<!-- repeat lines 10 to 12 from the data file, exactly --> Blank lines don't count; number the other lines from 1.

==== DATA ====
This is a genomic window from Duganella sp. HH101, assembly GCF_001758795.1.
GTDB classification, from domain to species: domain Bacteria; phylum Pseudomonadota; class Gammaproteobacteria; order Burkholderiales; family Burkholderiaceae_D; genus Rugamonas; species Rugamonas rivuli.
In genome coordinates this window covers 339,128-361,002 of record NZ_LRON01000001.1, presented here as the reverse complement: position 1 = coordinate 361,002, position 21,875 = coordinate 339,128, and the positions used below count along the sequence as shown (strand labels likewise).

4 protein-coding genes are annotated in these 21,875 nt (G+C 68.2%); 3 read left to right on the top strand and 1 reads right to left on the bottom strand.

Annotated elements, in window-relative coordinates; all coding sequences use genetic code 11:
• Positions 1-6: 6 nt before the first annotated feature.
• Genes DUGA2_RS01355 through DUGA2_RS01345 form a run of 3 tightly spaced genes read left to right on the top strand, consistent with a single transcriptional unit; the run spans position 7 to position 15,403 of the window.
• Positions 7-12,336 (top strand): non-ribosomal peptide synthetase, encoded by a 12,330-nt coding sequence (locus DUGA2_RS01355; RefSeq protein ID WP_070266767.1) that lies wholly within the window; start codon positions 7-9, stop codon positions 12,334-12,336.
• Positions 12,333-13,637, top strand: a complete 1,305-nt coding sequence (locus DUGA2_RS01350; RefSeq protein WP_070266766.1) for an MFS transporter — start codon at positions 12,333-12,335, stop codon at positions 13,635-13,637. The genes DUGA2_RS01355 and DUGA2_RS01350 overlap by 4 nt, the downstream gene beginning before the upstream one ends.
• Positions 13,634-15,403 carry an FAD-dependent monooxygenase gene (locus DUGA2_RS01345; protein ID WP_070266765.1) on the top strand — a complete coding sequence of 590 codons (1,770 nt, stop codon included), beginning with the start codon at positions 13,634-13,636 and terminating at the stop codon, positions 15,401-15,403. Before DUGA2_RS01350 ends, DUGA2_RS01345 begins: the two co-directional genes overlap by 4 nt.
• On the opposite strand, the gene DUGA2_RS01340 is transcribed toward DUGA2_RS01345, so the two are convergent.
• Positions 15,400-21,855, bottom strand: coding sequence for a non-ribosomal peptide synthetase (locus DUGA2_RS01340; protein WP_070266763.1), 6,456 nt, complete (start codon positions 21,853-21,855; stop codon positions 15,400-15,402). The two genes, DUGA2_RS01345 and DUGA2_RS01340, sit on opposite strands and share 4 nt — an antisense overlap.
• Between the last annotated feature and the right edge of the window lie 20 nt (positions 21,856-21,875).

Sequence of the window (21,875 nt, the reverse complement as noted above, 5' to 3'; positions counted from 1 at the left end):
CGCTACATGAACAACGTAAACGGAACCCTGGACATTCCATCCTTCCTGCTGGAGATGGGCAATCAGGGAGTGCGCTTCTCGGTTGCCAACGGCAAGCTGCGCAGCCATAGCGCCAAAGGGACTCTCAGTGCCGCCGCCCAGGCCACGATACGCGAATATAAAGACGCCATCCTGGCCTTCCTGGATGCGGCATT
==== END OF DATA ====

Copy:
• Positions 13,634-15,403 carry an FAD-dependent monooxygenase gene (locus DUGA2_RS01345; protein ID WP_070266765.1) on the top strand — a complete coding sequence of 590 codons (1,770 nt, stop codon included), beginning with the start codon at positions 13,634-13,636 and terminating at the stop codon, positions 15,401-15,403. Before DUGA2_RS01350 ends, DUGA2_RS01345 begins: the two co-directional genes overlap by 4 nt.
• On the opposite strand, the gene DUGA2_RS01340 is transcribed toward DUGA2_RS01345, so the two are convergent.
• Positions 15,400-21,855, bottom strand: coding sequence for a non-ribosomal peptide synthetase (locus DUGA2_RS01340; protein WP_070266763.1), 6,456 nt, complete (start codon positions 21,853-21,855; stop codon positions 15,400-15,402). The two genes, DUGA2_RS01345 and DUGA2_RS01340, sit on opposite strands and share 4 nt — an antisense overlap.